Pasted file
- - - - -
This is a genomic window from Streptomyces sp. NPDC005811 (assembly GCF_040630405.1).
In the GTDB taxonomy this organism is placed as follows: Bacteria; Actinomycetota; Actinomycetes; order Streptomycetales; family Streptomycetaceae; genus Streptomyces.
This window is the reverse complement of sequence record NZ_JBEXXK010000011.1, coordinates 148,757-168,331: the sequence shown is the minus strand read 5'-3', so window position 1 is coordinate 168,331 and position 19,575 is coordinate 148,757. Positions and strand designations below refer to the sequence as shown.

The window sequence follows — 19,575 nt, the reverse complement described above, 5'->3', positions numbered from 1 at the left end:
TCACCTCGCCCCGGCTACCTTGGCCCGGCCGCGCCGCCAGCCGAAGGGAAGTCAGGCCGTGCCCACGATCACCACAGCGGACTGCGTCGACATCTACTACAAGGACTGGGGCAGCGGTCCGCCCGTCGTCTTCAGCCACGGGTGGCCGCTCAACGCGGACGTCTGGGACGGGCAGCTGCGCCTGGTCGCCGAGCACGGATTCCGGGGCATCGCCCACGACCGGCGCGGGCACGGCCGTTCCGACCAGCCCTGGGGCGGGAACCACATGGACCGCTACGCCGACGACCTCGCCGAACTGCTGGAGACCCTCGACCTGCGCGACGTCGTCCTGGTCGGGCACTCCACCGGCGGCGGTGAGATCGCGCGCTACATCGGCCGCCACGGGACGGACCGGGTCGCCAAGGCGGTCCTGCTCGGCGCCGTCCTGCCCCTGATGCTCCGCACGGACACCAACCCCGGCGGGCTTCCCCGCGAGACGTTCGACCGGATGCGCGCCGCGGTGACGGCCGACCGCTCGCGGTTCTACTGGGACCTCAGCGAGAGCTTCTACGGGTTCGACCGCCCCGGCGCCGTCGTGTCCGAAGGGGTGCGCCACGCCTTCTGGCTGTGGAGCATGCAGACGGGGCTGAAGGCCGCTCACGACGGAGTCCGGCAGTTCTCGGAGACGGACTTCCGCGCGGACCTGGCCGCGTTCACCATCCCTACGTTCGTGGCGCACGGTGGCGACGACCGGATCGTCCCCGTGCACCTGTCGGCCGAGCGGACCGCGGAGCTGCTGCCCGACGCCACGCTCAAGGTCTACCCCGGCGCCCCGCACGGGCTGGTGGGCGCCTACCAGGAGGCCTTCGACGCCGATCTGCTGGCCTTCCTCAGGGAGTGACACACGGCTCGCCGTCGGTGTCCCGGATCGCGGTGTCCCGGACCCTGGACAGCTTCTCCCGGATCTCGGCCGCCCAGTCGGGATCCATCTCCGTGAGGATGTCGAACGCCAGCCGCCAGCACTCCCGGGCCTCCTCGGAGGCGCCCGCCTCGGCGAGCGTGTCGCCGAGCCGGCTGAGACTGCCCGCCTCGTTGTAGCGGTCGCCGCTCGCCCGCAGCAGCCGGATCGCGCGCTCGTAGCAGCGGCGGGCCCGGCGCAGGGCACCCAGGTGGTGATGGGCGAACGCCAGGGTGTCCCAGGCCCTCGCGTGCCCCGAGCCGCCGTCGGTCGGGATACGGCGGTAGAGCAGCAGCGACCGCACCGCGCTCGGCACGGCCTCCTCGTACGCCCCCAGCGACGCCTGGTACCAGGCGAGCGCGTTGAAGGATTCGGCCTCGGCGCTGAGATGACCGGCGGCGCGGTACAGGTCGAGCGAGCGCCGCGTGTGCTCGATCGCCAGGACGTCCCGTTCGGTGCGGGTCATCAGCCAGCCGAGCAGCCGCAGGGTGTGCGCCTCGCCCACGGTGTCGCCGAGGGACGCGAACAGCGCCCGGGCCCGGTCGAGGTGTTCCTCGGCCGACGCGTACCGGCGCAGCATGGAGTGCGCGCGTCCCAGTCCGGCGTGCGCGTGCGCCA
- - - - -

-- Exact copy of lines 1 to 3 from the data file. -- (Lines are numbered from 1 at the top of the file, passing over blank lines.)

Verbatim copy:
This is a genomic window from Streptomyces sp. NPDC005811 (assembly GCF_040630405.1).
In the GTDB taxonomy this organism is placed as follows: Bacteria; Actinomycetota; Actinomycetes; order Streptomycetales; family Streptomycetaceae; genus Streptomyces.
This window is the reverse complement of sequence record NZ_JBEXXK010000011.1, coordinates 148,757-168,331: the sequence shown is the minus strand read 5'-3', so window position 1 is coordinate 168,331 and position 19,575 is coordinate 148,757. Positions and strand designations below refer to the sequence as shown.